Industry analysts predict that this will curtail exploration and lead to reduced refinery
capacity since importing refined products such as gasoline will avoid the tax on
domestic refinery operations.

Oil exploration activity is extremely sensitive to the price of crude. Oil companies are
public, profit-making organizations which have a duty to provide the best possible
financial return for their shareholders. Exploration budgets are governed by this.
Estimates for the success of any given oil play are very carefully made. Consideration
is given to a wide range of factors such as size of the possible accumulation, its
likelihood of existence, development costs and on and on. Only plays that can support
a reasonable expectation of acceptable return on investment are undertaken. The rest
donʼt make the cut and are kept for reconsideration should circumstances change.
Crude price and taxation are obviously major factors in this determination. If a company
cannot sell its oil, after taxes, for more than it costs to find it, exploration becomes
unprofitable. Despite all this careful evaluation, only about one in eight wildcat wells is

Drilling rig count is an accurate measure of oil company activity. The domestic rig count
was about two thousand in 2008 when oil was at one hundred thirty dollars a barrel.
Now, with oil at about half that price, rig count is down to only around nine hundred. It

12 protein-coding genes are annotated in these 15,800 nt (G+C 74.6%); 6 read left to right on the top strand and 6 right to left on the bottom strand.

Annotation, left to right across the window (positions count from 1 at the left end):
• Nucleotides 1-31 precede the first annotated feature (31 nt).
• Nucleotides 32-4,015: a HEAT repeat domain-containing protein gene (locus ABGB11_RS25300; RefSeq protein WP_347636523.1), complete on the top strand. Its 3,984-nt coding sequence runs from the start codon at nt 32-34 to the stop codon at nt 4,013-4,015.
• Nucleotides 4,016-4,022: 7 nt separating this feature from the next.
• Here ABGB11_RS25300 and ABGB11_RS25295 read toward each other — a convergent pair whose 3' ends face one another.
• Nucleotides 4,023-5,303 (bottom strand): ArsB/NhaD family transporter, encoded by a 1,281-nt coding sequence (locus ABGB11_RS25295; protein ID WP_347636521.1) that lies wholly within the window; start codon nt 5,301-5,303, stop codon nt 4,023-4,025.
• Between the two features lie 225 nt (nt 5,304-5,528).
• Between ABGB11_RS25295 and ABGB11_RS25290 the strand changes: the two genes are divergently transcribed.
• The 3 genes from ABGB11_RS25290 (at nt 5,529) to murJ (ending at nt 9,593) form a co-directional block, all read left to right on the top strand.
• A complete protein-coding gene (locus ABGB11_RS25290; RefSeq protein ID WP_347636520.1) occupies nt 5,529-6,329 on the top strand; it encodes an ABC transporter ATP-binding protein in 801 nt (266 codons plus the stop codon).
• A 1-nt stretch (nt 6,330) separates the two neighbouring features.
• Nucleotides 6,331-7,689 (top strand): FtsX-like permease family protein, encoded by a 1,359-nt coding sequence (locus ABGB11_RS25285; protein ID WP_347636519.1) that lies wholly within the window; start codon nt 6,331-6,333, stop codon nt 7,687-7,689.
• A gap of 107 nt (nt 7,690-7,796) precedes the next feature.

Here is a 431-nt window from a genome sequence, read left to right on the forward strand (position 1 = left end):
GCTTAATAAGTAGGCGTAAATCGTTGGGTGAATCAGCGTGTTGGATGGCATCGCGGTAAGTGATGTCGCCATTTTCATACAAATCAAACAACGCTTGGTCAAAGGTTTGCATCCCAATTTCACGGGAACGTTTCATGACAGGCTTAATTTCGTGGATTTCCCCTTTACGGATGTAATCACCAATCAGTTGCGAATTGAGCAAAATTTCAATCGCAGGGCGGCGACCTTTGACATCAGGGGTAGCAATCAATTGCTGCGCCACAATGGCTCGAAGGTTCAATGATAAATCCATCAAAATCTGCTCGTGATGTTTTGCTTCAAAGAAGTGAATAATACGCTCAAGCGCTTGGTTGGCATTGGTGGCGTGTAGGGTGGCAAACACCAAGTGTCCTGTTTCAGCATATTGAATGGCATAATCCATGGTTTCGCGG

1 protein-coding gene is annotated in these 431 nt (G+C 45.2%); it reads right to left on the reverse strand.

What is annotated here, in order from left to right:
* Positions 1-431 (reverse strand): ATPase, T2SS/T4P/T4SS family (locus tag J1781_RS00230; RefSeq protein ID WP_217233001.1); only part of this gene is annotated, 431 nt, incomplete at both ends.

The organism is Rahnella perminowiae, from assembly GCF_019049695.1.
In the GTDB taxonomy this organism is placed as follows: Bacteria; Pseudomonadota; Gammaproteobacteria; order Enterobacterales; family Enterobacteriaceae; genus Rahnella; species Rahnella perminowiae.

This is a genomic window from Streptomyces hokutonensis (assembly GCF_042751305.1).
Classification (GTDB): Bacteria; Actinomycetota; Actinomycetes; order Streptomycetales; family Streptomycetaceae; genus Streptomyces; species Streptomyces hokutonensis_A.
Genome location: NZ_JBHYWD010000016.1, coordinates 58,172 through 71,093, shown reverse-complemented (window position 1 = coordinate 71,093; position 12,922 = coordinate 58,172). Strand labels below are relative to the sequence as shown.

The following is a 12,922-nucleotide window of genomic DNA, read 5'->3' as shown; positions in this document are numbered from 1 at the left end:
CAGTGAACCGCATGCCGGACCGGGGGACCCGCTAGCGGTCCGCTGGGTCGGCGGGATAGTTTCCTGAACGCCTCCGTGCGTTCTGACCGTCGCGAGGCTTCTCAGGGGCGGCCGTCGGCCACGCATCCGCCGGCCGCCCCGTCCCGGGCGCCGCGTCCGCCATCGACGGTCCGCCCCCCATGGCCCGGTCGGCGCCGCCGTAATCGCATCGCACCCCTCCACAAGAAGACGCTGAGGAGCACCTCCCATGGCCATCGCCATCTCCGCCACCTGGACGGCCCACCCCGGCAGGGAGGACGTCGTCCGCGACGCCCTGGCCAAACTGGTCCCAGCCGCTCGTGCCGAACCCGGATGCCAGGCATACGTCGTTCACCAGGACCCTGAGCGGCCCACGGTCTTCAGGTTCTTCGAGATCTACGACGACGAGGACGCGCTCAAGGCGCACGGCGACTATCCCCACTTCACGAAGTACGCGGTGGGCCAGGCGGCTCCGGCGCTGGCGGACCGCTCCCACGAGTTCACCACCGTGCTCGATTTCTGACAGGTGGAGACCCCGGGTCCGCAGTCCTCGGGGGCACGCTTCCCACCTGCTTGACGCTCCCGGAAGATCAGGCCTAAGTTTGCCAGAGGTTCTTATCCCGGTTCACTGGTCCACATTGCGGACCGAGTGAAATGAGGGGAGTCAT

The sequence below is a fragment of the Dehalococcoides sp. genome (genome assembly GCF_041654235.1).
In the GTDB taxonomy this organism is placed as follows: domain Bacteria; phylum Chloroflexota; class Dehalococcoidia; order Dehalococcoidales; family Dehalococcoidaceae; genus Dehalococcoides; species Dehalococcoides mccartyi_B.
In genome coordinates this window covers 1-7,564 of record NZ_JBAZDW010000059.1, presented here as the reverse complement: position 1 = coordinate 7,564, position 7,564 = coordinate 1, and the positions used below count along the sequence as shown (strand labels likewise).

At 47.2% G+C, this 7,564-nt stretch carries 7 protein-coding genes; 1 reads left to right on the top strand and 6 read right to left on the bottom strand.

could be expected that rig count would sharply rise again should the government open
to exploration promising areas which are presently off limits. Such areas include
coastal waters of the Pacific, Atlantic and eastern Gulf of Mexico and the ANWR (Arctic
National Wildlife Refuge) of Alaskaʼs North Slope. Estimates of the total reserves that
may be present in these areas vary widely but tend to average about twenty billion
barrels and, if accurate, could add as much as two million barrels a day to domestic
production. Itʼs true that this is only ten percent of our present consumption but, at one
hundred dollars per barrel, that would represent over seventy billion dollars per year that
we would not have to send to Riyadh.

The principle objections to expansion of drilling in these sensitive areas are
environmental and their pros and cons are well known. There are two separate
additional points which are also frequently mentioned; that it will take too long to realize
production of any new reserves and that oil companies are sitting on a great deal of
already leased acreage that they should drill first. While itʼs quite true that it was nine
years after discovery before production from the North Slopeʼs giant Prudhoe Bay Field
began, this was because it took that long to construct the Alaska Pipeline. Production
from the North Slope reached two million barrels per day about ten years ago and is
now down to under half that, providing spare pipeline capacity to move any newly
discovered reserves without excessive delay. In my own experience, as founding
member of an independent exploration company, it took us exactly one year to begin
producing our first oil. This was from a standing start and included renting offices, hiring
staff, developing plays, shooting seismic surveys, getting permits, leasing land,